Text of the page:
The author was compensated for this review; the meal on the last visit was provided without charge. The opinions contained herein are solely those of the author.

Advertisements

Nosh Hound Food Truck Rolls into Stamford: Global Cuisine with Deliciously, Bold Combinations

Nosh Hound Eatery is the newest entry to the Stamford Food Truck scene.When I saw the post by my buddy over at Hey Stamford, I was curious. When I read his praise and a menu that really intrigued me, it had potential, and I decided to drive to Stamford and give it a shot.

Nosh Hound is the brainchild of owners Sam Ralbovsky and Maycie Maringer.  After graduating from the Culinary program at Johnson & Wales University and a three-month cross country food inspired road trip, they returned to Sam’s hometown of Stamford, CT. The two young cooks became enamored by the diverse cooking styles they encuntered on their cross country adventure and wanted to show their passion with a menu of “global cuisine experienced through the medium of sandwiches, snacks, and small bites.”

The menu is full of incredibly creative combinations. I smiled when I saw the heading “The Usuals,” which laid out combinations from Hamburguesa Americana (chorizo spiced beef, onions, Jalapeños, white American cheese and a chipotle “secret sauce”) to a VLT (smoked wild mushrooms, fried green tomatoes, arugula, sun-dried tomato aioli on rye toast). Nothing was “usual” about the menu. They start with foods that we all grew up with and then transform them with addition flavors and textures, inspired by various regions of the world, a Philly Cheesesteak with a Korean twist, a hot dog inspired by eastern Europe or a chicken sandwich with Latin flair.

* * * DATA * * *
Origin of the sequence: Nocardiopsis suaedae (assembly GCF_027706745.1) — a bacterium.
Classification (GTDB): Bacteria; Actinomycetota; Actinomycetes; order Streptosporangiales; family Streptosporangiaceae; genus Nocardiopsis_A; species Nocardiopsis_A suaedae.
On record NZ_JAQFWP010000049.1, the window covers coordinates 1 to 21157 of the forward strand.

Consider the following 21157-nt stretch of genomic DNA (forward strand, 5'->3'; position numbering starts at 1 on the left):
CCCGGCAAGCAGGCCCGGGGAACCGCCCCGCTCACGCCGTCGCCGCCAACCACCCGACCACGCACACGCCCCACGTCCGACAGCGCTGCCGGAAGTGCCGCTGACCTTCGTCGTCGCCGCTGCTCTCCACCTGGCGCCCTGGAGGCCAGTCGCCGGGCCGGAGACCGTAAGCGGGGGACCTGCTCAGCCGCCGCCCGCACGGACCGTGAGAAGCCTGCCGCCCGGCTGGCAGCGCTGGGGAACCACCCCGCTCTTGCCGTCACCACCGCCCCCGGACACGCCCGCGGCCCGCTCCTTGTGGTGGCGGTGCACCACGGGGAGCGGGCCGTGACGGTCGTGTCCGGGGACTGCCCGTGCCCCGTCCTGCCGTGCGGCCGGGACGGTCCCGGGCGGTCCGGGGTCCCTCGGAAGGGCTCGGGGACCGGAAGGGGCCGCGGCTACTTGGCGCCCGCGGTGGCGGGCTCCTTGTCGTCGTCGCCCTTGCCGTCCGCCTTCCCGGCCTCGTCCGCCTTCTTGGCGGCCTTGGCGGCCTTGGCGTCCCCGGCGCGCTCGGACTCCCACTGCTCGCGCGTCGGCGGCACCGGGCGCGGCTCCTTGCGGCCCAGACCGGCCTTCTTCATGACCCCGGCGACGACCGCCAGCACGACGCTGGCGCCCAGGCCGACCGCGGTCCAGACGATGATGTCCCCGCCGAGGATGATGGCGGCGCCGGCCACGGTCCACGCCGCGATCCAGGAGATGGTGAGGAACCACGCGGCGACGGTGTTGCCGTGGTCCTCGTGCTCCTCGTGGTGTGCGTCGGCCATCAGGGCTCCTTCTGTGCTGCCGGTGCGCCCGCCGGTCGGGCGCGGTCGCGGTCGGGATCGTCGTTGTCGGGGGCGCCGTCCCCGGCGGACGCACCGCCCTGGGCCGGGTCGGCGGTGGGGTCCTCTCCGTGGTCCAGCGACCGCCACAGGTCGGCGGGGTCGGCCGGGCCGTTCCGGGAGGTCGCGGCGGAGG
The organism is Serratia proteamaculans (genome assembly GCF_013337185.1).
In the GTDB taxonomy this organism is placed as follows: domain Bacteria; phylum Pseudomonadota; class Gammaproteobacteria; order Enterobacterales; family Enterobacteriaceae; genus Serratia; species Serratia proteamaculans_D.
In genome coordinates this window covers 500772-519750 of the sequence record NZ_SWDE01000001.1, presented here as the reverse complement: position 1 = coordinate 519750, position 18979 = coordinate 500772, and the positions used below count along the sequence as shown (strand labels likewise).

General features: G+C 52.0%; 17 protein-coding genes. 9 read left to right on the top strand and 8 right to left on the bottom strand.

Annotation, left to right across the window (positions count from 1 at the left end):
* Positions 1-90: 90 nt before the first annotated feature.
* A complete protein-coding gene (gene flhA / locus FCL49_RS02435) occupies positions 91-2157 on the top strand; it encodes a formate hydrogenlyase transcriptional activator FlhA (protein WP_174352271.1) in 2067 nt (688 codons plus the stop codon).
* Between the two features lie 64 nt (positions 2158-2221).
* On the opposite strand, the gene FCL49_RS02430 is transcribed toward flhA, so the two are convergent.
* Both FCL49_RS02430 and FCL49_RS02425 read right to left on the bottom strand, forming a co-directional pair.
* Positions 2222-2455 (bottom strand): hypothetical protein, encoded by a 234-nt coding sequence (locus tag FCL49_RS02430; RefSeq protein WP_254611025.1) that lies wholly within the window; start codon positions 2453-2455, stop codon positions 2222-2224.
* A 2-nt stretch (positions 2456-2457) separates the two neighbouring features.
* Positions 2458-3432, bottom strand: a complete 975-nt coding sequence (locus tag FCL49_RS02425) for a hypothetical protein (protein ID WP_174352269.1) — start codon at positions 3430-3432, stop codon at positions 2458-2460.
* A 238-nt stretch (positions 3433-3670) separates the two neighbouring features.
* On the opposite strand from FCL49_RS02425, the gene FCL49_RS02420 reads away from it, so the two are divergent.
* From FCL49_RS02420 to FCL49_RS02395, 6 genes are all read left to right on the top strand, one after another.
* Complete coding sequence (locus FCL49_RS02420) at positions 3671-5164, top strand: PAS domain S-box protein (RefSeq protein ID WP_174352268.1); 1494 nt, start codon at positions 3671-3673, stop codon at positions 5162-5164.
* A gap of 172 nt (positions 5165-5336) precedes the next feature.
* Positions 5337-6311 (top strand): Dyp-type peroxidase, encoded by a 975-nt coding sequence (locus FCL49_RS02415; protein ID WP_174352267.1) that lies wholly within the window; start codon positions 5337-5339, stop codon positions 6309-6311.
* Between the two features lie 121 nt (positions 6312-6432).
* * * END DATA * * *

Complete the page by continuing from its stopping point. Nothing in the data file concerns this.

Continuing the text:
The truck is new to the streets of Stamford, a mere three weeks, and they are still getting a feel for locations. The Facebook page states that they are parked on Summer Street across from the Ridgeway Shopping Mall on Tuesdays and Thursdays, but as I waited for my food I was told you might also find them parked in front of Dairy Queen and over at Landmark Square, or late at night in SoNo in the circle in front of Harlan Publick.

On my first visit I ordered two sandwiches, the Southern Sammy and the Korean Cheesesteak.